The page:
Ann Lamott, in her writing guide, Bird by Bird, advises writers to move forward without editing until reaching the end of a “shitty first draft.” I’ve tried this approach and I’ve also written a chapter, taken it to my writer’s group, revised it, and then moved on to the next chapter. There are advantages and disadvantages to each approach. But whichever method is used, a warning is due.
I started my first novel in the mid-nineties. It arose out of a short story with a minor character demanding that his story be told. My story about Lum, a white intersex Appalachian woman had a character, Smiley, who was a Black peddler in the same community. So I took off with his story, initially calling it a novella. I noticed that writers often mislabel novels as novellas until they realize that there’s more story than they thought. I started a workshop run by a writer who is an excellent editor. We could turn in pages every week, and then we’d have a chance to read to the group every three to four weeks. My optimal plan was to give her pages one week, get back her comments the next week, and then revise based on her input. Then take it to the class and revise with their suggestions. That plan went along well until I got to the end. Then I started all over again. And then I workshopped the whole thing over again. And I joined another more casual writers group, so I was getting even more feedback. Other writers were also bringing their work back for their third or more read through.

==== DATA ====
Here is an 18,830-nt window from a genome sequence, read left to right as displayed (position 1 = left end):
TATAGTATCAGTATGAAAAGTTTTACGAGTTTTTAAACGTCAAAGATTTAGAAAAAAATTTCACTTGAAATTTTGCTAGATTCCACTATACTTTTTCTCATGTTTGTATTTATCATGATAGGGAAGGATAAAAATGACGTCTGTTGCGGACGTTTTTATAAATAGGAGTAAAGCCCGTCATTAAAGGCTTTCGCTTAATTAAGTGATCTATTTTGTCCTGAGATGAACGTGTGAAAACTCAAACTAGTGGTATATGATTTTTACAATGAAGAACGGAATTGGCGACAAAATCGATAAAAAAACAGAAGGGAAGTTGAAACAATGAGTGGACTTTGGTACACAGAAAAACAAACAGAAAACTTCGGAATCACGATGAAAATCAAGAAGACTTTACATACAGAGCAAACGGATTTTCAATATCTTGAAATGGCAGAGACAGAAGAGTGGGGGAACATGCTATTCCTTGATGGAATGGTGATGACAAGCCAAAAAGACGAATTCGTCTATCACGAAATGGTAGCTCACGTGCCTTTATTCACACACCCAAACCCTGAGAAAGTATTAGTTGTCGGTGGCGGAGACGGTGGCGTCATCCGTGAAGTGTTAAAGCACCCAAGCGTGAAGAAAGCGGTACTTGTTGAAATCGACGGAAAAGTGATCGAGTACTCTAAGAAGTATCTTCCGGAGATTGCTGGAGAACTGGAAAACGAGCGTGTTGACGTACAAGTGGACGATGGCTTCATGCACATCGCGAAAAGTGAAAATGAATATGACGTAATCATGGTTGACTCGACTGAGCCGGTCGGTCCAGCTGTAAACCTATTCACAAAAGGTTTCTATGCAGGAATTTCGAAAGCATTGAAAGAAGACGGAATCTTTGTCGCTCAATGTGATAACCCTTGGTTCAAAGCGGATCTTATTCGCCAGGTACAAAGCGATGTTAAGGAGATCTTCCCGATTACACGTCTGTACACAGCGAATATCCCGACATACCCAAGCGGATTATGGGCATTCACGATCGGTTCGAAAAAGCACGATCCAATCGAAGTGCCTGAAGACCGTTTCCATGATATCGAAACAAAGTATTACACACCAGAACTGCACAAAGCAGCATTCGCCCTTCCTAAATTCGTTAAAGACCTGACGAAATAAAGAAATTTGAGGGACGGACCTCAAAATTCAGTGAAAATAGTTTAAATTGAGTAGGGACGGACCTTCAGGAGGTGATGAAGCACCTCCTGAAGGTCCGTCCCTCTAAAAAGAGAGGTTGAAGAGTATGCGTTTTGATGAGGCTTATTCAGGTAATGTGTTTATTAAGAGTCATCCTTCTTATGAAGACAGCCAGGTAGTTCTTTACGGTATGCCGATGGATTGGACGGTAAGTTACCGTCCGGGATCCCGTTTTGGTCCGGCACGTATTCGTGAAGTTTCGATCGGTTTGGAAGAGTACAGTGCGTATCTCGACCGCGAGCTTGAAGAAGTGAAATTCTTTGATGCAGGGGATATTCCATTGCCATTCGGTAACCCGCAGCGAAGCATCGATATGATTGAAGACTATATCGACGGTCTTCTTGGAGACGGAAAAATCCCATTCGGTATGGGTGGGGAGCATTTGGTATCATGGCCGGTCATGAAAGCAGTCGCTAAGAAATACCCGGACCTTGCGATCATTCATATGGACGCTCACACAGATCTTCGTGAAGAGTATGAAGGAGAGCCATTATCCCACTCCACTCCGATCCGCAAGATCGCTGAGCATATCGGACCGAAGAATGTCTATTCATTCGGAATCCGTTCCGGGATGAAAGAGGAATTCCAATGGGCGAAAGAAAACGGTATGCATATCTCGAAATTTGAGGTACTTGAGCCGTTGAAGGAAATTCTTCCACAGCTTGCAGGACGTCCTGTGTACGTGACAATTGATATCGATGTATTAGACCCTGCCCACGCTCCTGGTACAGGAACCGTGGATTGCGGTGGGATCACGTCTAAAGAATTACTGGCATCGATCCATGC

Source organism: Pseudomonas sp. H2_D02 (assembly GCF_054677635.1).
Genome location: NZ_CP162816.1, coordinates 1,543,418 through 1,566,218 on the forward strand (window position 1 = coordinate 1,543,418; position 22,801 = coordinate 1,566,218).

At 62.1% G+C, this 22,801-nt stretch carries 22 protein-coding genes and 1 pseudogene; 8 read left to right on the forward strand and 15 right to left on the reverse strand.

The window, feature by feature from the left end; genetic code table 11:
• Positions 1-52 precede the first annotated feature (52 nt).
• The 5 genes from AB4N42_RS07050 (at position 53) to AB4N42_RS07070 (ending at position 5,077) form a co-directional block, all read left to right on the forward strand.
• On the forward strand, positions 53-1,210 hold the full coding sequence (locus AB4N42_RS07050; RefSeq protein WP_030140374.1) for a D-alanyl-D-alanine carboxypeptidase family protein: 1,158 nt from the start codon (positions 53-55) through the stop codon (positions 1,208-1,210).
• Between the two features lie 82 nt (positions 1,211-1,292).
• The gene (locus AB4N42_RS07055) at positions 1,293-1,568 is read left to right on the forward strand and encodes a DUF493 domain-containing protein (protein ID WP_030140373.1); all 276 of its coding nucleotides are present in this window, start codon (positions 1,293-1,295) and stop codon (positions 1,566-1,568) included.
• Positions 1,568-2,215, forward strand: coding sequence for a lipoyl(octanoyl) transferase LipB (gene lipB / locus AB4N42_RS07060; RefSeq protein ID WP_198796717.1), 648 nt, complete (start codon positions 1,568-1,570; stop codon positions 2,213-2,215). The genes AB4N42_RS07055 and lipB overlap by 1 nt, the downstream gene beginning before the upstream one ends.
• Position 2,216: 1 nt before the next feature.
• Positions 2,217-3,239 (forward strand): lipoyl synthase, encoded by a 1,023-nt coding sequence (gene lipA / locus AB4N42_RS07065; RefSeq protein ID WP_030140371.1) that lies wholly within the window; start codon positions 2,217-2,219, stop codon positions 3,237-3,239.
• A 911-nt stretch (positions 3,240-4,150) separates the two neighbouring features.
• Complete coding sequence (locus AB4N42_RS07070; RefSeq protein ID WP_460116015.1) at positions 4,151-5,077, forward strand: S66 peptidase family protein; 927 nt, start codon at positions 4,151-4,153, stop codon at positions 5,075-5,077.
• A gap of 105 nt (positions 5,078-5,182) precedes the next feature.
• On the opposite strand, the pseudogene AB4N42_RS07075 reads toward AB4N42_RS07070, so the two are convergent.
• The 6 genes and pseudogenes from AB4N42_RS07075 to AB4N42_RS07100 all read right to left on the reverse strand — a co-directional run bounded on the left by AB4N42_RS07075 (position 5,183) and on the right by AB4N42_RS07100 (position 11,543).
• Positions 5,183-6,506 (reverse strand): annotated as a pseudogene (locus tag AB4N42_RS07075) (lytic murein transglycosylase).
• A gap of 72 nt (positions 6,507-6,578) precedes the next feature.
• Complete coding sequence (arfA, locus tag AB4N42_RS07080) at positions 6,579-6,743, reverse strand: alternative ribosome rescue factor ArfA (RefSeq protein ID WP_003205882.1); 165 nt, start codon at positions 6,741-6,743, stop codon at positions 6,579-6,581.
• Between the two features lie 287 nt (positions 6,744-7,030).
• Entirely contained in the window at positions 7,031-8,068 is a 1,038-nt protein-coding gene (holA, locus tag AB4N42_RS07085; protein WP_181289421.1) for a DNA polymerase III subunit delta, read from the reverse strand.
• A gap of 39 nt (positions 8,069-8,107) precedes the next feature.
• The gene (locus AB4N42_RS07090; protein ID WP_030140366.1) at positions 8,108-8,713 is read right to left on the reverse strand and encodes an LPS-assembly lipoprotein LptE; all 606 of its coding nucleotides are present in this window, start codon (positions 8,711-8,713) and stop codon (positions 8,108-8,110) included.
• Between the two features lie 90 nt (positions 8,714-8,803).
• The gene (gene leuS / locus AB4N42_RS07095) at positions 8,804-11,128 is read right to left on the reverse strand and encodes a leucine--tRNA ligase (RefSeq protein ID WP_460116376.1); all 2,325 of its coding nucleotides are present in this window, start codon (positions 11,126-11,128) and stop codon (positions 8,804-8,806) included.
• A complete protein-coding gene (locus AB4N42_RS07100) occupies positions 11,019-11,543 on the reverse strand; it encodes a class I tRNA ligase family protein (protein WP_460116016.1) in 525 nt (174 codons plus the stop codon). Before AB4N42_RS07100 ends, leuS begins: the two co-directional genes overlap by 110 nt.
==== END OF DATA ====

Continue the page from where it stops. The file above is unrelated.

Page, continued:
I met an agent at the Atlanta Writers Conference who, after reading the whole novel, advised me that there was not enough connecting Lum and Smiley. She suggested either adding more association between them, or separating the novel into two. Lum’s story is about a spinster not having her own residence, but moving from one relative’s house to another as they need her for child care, housework, hog killing, etc. I decided Lum deserved her own story and I pulled her chapters out, only to find that I didn’t have enough for a full novel. I added new material; and, instead of taking new chapters back again and again, they got one pass only with the teacher and were seen once by the class and the other group.
I think workshop leaders do their writers a disservice by encouraging or just not discouraging three or more readings of the same material. Over-revising can take the freshness and energy out of a piece. Also, a lot of time can be spent revising chapters that may not end up in the finished book. And for every time it’s brought back, someone will find something that needs to be changed.
Libby Ware is the author of the award-winning novel LUM and co-author with Charlene Ball, under the pen name of Lily Charles, of Murder at the Estate Sale, to be published August 15, 2020.
* * *
|photo by Amy Gibbons |
Would you like to participate in Friday "Speak Out!"? Email your short posts (under 500 words) about women and writing to: marcia[at]wow-womenonwriting[dot]com for consideration. We look forward to hearing from you!